International amendment passes SGA Senate vote

Kaely Holloway

The Student Government Association voted and approved a previously unconstitutional amendment on Tuesday night, passing it along to appear on the student ballot for fall elections.

The amendment proposes adding a senate seat for Navitas or English as a Second Language International students from the at-large seats. It was revised last Thursday by the Judicial Council during an emergency meeting.

The passing of the amendment would result in WKU’s SGA being the first student government group in the state to have an international senate seat, according to SGA President Keyana Boka.

“I think it would be a great addition to the senate in the long run,” Boka said.

Boka and Mark Reeves, executive vice president, worked to have the amendment revised by the Council before Tuesday’s meeting so it could be voted on.

The revision involved changing the phrasing of the proposal from reading “International student senator” to “Navitas or English as a Second Language International student senator.”

“The purpose of it is basically to guarantee an international student representative on the Senate,” Boka said.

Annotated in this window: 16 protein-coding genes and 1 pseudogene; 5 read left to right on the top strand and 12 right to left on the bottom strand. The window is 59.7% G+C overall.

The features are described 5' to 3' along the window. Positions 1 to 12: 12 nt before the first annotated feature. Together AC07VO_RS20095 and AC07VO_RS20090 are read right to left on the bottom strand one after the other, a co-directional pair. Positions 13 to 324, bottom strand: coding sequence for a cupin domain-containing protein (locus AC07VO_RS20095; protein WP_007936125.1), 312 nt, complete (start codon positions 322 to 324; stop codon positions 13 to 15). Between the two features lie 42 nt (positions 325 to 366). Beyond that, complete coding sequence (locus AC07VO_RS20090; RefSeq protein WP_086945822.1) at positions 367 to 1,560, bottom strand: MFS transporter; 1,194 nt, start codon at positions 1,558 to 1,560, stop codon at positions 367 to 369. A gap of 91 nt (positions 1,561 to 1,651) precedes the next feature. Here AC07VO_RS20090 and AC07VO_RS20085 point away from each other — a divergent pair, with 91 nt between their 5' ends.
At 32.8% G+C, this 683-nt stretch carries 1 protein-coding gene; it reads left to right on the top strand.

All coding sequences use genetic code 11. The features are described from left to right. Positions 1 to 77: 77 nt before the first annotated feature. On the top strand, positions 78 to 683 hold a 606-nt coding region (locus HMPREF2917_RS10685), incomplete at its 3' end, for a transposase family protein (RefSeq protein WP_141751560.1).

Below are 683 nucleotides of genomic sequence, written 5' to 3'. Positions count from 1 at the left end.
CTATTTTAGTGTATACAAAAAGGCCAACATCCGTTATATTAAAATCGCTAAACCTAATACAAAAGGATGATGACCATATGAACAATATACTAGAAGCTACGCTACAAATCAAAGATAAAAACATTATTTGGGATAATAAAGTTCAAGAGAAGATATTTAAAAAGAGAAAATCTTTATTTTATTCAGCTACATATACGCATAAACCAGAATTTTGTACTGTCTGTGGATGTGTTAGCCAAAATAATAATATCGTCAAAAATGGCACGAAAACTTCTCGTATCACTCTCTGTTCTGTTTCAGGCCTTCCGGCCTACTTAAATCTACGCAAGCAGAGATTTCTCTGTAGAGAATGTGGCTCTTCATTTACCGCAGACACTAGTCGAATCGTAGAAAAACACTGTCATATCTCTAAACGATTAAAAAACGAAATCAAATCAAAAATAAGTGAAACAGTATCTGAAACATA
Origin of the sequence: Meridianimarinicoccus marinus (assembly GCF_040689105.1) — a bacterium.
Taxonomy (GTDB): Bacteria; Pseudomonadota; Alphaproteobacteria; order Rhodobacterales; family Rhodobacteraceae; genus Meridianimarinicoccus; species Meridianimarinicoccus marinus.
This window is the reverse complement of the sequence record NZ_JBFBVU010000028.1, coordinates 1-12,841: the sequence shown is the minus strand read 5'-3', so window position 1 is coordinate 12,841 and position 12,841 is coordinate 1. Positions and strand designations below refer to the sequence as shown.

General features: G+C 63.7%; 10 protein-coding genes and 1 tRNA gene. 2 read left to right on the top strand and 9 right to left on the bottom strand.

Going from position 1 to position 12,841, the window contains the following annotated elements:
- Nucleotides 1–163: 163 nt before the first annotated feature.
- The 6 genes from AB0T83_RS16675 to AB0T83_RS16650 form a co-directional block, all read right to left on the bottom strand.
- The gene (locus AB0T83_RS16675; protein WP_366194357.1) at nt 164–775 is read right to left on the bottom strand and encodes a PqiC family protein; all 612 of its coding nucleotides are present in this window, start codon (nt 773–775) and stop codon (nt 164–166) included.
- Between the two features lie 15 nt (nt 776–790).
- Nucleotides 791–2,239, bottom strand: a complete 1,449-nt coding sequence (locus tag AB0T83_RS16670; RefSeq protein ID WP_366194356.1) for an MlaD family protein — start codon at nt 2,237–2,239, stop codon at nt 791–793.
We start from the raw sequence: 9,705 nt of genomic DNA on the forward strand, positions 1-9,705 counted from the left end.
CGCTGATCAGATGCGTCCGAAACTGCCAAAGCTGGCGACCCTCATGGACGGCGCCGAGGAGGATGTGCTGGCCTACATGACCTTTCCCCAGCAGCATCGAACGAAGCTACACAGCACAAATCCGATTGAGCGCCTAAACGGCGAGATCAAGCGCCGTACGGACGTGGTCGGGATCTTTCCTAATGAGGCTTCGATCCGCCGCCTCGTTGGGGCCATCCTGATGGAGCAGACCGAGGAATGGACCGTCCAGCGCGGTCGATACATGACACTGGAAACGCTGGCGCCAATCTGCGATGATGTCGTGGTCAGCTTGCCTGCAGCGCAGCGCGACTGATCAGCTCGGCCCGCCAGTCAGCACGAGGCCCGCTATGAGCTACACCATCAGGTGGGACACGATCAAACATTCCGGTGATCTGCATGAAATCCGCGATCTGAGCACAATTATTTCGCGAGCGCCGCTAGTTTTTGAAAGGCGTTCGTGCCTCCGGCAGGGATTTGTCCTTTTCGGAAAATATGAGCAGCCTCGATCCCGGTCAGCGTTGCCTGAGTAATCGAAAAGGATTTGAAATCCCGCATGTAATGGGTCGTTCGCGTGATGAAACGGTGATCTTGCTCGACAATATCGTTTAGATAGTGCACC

During the second read and debate of the amendment, Christopher Costa, a member of SGA, spoke out against it.

“I’m actually rising against this,” he said. “I’m very close to the international student situation. My father was an international student when he came to this university in 1980 from Columbia and my mother is an instructor for ESLI.”

Costa, though agreeing with the goal to have more international student involvement in SGA, disagrees that adding an international exclusive seat is the way to accomplish the goal.

“It does feel like a band aid. I mean, instead of us going to ESLI, to Navitas, ISS [International Student Services], we’re just saying ‘Hey, here’s a seat for you,’” Costa said.

He argued students involved in ESLI and Navitas would be too busy with their classwork to have adequate time to focus on SGA or other student activities. Students involved in these programs take 25 hours of class a week, he said.

“They’re here through ESLI or Navitas to learn English so that they can be successful at a university,” Costa said.

Despite his arguments, the amendment passed almost unanimously, with two votes against it.

Students will now decide the fate of this bill when fall elections begin next week, ending in a vote on Sept. 17-18. The amendment proposal will appear on the ballot located on TopNet.

“This is not the end of the process,” Reeves said.